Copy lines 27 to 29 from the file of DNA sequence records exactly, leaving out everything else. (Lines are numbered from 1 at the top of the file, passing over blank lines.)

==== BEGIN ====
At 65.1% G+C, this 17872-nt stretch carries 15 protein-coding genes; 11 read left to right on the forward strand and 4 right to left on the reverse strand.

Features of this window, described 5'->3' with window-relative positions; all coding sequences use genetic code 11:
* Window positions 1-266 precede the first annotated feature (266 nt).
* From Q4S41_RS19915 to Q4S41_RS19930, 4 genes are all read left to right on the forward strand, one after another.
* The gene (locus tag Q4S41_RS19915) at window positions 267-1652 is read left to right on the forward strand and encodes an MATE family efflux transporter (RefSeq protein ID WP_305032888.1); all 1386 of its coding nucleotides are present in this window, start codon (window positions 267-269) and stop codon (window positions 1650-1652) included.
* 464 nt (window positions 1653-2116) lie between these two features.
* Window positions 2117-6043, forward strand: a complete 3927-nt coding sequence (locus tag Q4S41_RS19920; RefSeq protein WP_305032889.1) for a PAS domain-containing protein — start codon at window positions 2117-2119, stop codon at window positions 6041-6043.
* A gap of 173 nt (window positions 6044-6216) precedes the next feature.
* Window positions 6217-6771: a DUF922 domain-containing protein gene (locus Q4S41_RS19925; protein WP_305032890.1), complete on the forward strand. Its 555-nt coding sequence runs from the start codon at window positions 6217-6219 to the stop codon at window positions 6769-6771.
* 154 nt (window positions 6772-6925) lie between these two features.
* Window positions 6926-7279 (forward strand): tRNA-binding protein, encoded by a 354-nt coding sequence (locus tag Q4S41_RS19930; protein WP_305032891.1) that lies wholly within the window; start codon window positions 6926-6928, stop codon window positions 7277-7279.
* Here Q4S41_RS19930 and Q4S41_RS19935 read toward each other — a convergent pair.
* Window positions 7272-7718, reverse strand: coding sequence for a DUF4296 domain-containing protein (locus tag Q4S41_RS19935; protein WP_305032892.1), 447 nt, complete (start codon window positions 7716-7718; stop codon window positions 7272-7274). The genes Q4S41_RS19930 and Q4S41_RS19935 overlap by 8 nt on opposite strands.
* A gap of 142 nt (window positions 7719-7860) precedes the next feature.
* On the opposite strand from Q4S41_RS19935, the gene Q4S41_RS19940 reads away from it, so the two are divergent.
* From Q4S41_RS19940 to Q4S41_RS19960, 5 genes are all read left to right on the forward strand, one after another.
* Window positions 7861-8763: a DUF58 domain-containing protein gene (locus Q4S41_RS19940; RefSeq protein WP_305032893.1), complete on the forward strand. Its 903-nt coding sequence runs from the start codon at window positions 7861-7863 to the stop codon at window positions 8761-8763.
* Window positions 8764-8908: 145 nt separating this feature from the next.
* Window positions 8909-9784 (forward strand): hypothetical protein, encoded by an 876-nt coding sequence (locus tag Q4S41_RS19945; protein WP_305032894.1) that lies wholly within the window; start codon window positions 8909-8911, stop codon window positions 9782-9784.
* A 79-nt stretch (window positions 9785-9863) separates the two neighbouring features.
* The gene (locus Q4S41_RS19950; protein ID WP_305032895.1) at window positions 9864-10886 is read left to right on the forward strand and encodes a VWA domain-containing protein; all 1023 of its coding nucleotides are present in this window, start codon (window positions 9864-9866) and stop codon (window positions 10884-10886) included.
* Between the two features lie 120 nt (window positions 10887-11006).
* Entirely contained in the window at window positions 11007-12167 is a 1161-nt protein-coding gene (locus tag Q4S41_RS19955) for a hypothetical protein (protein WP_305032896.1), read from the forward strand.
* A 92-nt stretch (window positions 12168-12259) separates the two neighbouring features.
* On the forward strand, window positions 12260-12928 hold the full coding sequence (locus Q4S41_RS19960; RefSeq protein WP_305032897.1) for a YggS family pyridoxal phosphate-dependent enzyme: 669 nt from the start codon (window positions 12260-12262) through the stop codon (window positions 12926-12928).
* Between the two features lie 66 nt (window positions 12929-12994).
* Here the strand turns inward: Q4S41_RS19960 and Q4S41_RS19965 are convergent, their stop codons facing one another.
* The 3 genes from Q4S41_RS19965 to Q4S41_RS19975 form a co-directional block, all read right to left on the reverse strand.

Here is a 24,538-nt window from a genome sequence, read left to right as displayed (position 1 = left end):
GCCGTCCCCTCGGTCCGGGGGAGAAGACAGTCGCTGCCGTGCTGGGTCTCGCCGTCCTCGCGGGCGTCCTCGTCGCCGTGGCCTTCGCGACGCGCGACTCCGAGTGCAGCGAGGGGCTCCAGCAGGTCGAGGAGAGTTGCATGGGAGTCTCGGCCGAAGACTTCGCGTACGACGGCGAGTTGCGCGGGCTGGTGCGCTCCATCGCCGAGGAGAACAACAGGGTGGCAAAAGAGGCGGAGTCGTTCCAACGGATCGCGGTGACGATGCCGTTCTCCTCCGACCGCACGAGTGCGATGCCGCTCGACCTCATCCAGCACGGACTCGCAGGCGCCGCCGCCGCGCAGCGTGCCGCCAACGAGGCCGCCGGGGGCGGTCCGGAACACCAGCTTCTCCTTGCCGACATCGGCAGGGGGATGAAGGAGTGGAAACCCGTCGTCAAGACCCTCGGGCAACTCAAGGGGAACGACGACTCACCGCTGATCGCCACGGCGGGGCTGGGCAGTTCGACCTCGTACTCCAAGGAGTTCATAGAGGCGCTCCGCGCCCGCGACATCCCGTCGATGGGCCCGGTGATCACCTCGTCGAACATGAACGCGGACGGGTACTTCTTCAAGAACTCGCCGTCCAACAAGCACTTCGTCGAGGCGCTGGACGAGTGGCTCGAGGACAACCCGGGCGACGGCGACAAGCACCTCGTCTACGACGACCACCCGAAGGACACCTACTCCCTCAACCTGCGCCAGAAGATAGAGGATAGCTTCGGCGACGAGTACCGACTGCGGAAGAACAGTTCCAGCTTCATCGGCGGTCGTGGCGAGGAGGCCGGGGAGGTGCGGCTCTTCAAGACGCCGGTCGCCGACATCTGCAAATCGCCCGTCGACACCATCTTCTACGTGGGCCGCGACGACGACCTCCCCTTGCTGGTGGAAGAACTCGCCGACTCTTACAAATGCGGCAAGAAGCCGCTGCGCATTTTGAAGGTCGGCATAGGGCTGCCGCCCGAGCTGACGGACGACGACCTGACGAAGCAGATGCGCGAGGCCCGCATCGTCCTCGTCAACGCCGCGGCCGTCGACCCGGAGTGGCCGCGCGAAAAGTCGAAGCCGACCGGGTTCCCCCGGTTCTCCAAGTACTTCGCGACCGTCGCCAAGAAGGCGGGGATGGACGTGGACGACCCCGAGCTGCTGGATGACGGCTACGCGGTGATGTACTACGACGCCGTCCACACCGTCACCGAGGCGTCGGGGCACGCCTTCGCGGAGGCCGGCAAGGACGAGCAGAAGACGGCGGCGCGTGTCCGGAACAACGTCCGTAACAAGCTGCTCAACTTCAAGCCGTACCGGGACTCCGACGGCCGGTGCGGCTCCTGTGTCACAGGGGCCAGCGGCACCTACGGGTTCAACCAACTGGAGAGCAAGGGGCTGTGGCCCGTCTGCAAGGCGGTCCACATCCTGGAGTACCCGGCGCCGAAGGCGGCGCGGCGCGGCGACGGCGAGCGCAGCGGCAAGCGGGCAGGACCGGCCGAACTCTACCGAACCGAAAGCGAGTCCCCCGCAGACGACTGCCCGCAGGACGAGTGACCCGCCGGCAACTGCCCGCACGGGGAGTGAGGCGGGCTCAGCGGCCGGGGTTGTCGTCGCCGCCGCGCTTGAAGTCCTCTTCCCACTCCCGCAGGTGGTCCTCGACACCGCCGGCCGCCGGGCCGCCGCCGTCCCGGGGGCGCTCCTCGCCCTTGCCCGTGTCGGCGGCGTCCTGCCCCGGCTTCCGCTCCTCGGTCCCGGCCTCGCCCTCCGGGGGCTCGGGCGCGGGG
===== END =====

* Here the strand turns inward: Q4S41_RS19960 and Q4S41_RS19965 are convergent, their stop codons facing one another.
* The 3 genes from Q4S41_RS19965 to Q4S41_RS19975 form a co-directional block, all read right to left on the reverse strand.

Here is a 24,538-nt window from a genome sequence, read left to right as displayed (position 1 = left end):